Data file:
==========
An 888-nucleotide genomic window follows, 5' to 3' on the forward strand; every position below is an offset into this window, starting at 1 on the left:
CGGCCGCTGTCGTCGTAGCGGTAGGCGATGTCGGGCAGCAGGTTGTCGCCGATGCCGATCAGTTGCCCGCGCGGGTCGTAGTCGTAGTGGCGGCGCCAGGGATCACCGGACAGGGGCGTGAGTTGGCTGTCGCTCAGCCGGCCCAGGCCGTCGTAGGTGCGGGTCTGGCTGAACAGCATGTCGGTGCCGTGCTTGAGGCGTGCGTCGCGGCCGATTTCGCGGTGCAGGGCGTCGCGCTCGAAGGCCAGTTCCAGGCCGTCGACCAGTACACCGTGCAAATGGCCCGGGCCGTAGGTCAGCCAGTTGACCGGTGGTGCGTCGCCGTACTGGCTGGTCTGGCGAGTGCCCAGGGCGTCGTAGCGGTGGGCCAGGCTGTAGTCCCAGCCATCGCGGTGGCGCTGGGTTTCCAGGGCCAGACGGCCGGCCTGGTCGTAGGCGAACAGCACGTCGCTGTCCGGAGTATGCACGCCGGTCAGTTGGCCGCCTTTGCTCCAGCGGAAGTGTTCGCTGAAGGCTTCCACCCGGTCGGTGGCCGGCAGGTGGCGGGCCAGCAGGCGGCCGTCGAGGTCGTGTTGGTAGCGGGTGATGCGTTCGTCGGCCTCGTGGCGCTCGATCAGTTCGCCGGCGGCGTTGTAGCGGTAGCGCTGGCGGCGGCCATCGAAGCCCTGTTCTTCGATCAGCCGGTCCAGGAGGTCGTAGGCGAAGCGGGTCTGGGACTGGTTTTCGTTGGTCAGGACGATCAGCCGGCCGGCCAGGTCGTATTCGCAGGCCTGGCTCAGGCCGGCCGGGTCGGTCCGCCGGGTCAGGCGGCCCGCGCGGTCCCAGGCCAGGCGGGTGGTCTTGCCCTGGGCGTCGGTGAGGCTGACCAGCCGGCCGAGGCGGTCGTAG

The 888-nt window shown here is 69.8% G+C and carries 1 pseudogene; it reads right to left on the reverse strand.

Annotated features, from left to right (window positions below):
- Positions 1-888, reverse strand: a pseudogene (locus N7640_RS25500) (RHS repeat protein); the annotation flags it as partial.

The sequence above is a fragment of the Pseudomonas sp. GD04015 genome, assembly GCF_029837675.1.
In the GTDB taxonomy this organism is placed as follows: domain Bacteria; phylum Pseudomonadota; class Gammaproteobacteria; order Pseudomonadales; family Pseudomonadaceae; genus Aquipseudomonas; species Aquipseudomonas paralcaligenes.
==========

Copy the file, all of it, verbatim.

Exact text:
An 888-nucleotide genomic window follows, 5' to 3' on the forward strand; every position below is an offset into this window, starting at 1 on the left:
CGGCCGCTGTCGTCGTAGCGGTAGGCGATGTCGGGCAGCAGGTTGTCGCCGATGCCGATCAGTTGCCCGCGCGGGTCGTAGTCGTAGTGGCGGCGCCAGGGATCACCGGACAGGGGCGTGAGTTGGCTGTCGCTCAGCCGGCCCAGGCCGTCGTAGGTGCGGGTCTGGCTGAACAGCATGTCGGTGCCGTGCTTGAGGCGTGCGTCGCGGCCGATTTCGCGGTGCAGGGCGTCGCGCTCGAAGGCCAGTTCCAGGCCGTCGACCAGTACACCGTGCAAATGGCCCGGGCCGTAGGTCAGCCAGTTGACCGGTGGTGCGTCGCCGTACTGGCTGGTCTGGCGAGTGCCCAGGGCGTCGTAGCGGTGGGCCAGGCTGTAGTCCCAGCCATCGCGGTGGCGCTGGGTTTCCAGGGCCAGACGGCCGGCCTGGTCGTAGGCGAACAGCACGTCGCTGTCCGGAGTATGCACGCCGGTCAGTTGGCCGCCTTTGCTCCAGCGGAAGTGTTCGCTGAAGGCTTCCACCCGGTCGGTGGCCGGCAGGTGGCGGGCCAGCAGGCGGCCGTCGAGGTCGTGTTGGTAGCGGGTGATGCGTTCGTCGGCCTCGTGGCGCTCGATCAGTTCGCCGGCGGCGTTGTAGCGGTAGCGCTGGCGGCGGCCATCGAAGCCCTGTTCTTCGATCAGCCGGTCCAGGAGGTCGTAGGCGAAGCGGGTCTGGGACTGGTTTTCGTTGGTCAGGACGATCAGCCGGCCGGCCAGGTCGTATTCGCAGGCCTGGCTCAGGCCGGCCGGGTCGGTCCGCCGGGTCAGGCGGCCCGCGCGGTCCCAGGCCAGGCGGGTGGTCTTGCCCTGGGCGTCGGTGAGGCTGACCAGCCGGCCGAGGCGGTCGTAG

The 888-nt window shown here is 69.8% G+C and carries 1 pseudogene; it reads right to left on the reverse strand.

Annotated features, from left to right (window positions below):
- Positions 1-888, reverse strand: a pseudogene (locus N7640_RS25500) (RHS repeat protein); the annotation flags it as partial.

The sequence above is a fragment of the Pseudomonas sp. GD04015 genome, assembly GCF_029837675.1.
In the GTDB taxonomy this organism is placed as follows: domain Bacteria; phylum Pseudomonadota; class Gammaproteobacteria; order Pseudomonadales; family Pseudomonadaceae; genus Aquipseudomonas; species Aquipseudomonas paralcaligenes.